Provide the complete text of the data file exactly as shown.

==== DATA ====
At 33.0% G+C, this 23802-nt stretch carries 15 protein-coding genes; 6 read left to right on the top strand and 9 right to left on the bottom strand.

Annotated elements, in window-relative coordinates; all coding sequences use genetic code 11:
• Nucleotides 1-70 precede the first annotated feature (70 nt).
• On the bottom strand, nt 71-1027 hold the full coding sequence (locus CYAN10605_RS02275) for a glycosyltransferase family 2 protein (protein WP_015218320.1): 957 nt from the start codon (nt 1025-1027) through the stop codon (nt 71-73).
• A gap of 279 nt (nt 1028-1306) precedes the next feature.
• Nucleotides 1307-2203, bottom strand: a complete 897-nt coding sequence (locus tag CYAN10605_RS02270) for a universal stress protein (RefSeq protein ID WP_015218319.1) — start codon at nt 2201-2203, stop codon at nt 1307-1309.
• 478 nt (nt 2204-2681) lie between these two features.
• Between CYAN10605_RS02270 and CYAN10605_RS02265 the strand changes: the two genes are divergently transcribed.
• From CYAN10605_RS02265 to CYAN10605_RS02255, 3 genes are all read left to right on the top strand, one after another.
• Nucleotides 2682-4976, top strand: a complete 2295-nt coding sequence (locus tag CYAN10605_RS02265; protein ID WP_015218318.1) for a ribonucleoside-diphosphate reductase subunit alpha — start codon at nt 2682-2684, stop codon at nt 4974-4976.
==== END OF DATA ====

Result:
At 33.0% G+C, this 23802-nt stretch carries 15 protein-coding genes; 6 read left to right on the top strand and 9 right to left on the bottom strand.

Annotated elements, in window-relative coordinates; all coding sequences use genetic code 11:
• Nucleotides 1-70 precede the first annotated feature (70 nt).
• On the bottom strand, nt 71-1027 hold the full coding sequence (locus CYAN10605_RS02275) for a glycosyltransferase family 2 protein (protein WP_015218320.1): 957 nt from the start codon (nt 1025-1027) through the stop codon (nt 71-73).
• A gap of 279 nt (nt 1028-1306) precedes the next feature.
• Nucleotides 1307-2203, bottom strand: a complete 897-nt coding sequence (locus tag CYAN10605_RS02270) for a universal stress protein (RefSeq protein ID WP_015218319.1) — start codon at nt 2201-2203, stop codon at nt 1307-1309.
• 478 nt (nt 2204-2681) lie between these two features.
• Between CYAN10605_RS02270 and CYAN10605_RS02265 the strand changes: the two genes are divergently transcribed.
• From CYAN10605_RS02265 to CYAN10605_RS02255, 3 genes are all read left to right on the top strand, one after another.
• Nucleotides 2682-4976, top strand: a complete 2295-nt coding sequence (locus tag CYAN10605_RS02265; protein ID WP_015218318.1) for a ribonucleoside-diphosphate reductase subunit alpha — start codon at nt 2682-2684, stop codon at nt 4974-4976.